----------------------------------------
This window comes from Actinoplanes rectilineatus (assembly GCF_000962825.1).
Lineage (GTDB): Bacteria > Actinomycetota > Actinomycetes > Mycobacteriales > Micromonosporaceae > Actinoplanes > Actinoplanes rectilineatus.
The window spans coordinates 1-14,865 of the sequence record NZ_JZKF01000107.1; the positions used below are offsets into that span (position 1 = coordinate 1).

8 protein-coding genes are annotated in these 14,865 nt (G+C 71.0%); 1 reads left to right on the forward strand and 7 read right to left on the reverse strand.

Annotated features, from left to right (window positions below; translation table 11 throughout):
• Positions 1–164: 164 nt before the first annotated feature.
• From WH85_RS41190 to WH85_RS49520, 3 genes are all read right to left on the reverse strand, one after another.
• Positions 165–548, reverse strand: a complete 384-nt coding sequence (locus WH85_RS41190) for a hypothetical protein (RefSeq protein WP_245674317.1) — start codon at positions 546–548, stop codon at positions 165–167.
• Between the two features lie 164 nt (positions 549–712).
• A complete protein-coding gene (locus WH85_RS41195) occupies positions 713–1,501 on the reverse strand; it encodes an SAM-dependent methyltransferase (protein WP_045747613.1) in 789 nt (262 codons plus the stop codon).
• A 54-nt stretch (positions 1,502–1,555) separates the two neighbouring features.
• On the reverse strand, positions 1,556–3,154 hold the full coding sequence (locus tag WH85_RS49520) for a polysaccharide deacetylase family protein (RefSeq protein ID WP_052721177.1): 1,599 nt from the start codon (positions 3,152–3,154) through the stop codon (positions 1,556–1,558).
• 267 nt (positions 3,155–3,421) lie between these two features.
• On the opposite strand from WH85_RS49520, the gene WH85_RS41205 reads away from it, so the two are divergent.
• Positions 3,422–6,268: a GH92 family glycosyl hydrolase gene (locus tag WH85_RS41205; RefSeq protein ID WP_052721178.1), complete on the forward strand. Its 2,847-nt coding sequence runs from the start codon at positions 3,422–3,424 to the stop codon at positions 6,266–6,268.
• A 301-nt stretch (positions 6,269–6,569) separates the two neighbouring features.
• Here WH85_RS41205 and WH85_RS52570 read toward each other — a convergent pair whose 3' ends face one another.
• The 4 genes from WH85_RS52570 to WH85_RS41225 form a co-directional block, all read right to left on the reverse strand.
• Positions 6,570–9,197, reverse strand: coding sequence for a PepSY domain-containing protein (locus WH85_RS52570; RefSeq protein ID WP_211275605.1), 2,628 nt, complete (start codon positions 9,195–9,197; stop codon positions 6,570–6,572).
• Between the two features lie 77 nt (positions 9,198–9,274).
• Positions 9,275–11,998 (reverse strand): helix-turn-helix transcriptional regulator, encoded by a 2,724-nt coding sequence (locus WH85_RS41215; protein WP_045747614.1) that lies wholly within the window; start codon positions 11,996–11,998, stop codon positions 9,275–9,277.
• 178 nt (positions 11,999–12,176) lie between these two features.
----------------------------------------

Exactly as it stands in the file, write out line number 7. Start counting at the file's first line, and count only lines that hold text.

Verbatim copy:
• From WH85_RS41190 to WH85_RS49520, 3 genes are all read right to left on the reverse strand, one after another.